book presentation

A Rock Turns into a Frog

With Carlos Irijalba, Stephan Kuderna
Rijksakademie Reading Room, Amsterdam
Admission free, RSVP here

'A rock turns into a frog’ is a process publication on the last years of Carlos Irijalba’s art practice, where relative states of matter and non-linear procedures intertwine. Some projects take several years to crystalise while others happen spontaneously; others never see the surface or face dead ends. Research and discovery of material/immaterial, living/inert, and their limits and contradictions are the core of Irijalba’s practice.
With texts by Stephanie Hessler (curator, writer and director of Kunsthall Trondheim in Norway) and Paul Hobson (Director of Modern Art Oxford) and design by Claes Storm, this book decentralises the finished work, overlapping analogue and digital graphic material in exercise of art practice documentation that rarely sees the light. (Caniche Editorial)

For this presentation, Carlos, together with Stephan Kuderna, metal workshop specialist at the Rijksakademie, will engage in conversation on their work together during and after Carlos’ residency at the Rijksakademie, and the many creative technical solutions that they found during each project’s development. A time of material experimentation that very much marks the spirit of the publication.

Carlos Irijalba

Carlos Irijalba was a resident at the Rijksakademie of Amsterdam in 2013 and 2014. He graduated at the Basque Country University and UDK Berlin in 2004. He was awarded with the Guggenheim Bilbao Photography Grant (2003) and the Marcelino Botín Art Grant (2007/2008) and also received the Shifting Foundation Grant and first Prize and the Revelation PhotoEspaña Prize among others.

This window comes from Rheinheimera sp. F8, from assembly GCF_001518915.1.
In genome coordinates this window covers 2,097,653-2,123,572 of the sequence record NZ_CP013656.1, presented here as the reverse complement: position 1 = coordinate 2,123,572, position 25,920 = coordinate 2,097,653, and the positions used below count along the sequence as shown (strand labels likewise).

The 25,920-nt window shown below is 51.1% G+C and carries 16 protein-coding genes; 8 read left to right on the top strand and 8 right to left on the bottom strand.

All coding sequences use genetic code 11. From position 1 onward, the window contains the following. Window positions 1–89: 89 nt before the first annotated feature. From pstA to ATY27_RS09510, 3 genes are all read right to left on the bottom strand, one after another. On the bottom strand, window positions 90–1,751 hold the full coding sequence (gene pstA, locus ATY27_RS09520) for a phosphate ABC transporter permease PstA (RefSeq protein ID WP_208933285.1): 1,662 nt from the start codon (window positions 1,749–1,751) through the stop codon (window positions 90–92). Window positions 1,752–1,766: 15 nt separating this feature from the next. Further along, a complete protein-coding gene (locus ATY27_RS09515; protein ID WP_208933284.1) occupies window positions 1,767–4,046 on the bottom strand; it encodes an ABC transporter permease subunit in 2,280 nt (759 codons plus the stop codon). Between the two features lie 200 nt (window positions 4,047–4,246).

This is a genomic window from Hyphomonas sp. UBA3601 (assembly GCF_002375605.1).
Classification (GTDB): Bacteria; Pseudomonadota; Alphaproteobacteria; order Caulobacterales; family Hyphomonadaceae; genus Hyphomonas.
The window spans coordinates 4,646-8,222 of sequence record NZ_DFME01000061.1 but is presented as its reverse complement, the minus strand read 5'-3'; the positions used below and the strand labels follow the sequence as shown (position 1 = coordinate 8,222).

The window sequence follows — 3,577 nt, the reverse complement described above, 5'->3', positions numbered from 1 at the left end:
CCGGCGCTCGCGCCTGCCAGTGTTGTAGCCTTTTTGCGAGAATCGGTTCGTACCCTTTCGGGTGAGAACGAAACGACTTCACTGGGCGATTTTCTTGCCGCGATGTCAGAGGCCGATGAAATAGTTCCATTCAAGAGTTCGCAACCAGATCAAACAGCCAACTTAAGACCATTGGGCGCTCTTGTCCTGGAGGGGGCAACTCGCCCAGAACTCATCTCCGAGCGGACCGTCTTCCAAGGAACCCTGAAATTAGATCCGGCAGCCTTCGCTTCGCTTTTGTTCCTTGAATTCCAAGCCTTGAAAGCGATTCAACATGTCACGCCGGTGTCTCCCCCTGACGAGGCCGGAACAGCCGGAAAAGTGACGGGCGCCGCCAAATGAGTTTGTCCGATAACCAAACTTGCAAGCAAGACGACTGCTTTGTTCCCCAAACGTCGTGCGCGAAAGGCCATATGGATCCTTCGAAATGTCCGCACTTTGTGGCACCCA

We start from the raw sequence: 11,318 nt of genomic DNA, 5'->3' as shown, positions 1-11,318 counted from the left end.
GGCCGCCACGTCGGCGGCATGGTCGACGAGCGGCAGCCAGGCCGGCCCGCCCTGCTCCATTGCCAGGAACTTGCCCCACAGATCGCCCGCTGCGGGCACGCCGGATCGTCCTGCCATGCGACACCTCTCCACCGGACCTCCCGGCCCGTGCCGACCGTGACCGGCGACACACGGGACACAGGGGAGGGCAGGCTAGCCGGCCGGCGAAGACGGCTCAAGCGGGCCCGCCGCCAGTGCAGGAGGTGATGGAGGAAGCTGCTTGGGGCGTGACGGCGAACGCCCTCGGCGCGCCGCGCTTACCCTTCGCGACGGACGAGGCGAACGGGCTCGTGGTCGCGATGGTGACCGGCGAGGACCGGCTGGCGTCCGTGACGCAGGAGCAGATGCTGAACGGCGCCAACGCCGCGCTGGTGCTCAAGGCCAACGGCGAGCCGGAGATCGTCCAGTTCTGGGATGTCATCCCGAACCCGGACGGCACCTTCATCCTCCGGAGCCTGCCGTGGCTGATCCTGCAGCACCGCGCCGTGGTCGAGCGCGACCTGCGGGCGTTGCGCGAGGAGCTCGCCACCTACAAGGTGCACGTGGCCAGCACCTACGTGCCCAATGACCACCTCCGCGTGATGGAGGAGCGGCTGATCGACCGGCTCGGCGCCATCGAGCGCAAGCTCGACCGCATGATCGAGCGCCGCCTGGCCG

Carlos Irijalba has exhibited at international Art Museums, including the CCCB Barcelona, MUMA Melbourne or LMCC New York.

Irijalba’s work is driven by the principle of pertinence, the necessary or superfluous character of an object to cohabit the existing world. The drive to be selective and responsible for the objects we secrete, as sometimes silence or void is the best contribution. From that position the work focuses on the potential relation of object, image or installation to activate the places they inhabit and react towards an existing environment using human space-time scale as the measure to understand the world. The work reacts to the relative experience of time, space and the fictional construction of the territory. Here, geological tempo, natural and man made cycles are crucial to position our dimension to enhance the criticality of the very current moment.

In recent projects as 'Skins' (2015) or 'Muscle memory' (2016) the exercise is exogenous to an existing system, if a physiological metaphor may apply, his work tries to act on a particular company or atelier as an enzyme that affects the result of a digestive process. When intervening on an atelier specialised in geological replicas, or another one developing metal foam tissue, he tries to mirror their activity for the work to become self-aware. In essence a distillation of an industrial dynamic’s own self, sometimes against their functional purpose, against the grain, to liberate new debris and connotations.

Stephan Kuderna

Stephan Kuderna is a metal and mechatronics specialist. After attaining his master's in construction and vehicle building, Kuderna opened his own company in Germany. His work experience includes working in prototype building for the car and aeroplane industry, as well as collaborating with industrial designers and architects. He has a special interest in material and production technologies. Since 2000, he has worked at the Rijksakademie as a technical specialist for the metal workshop.

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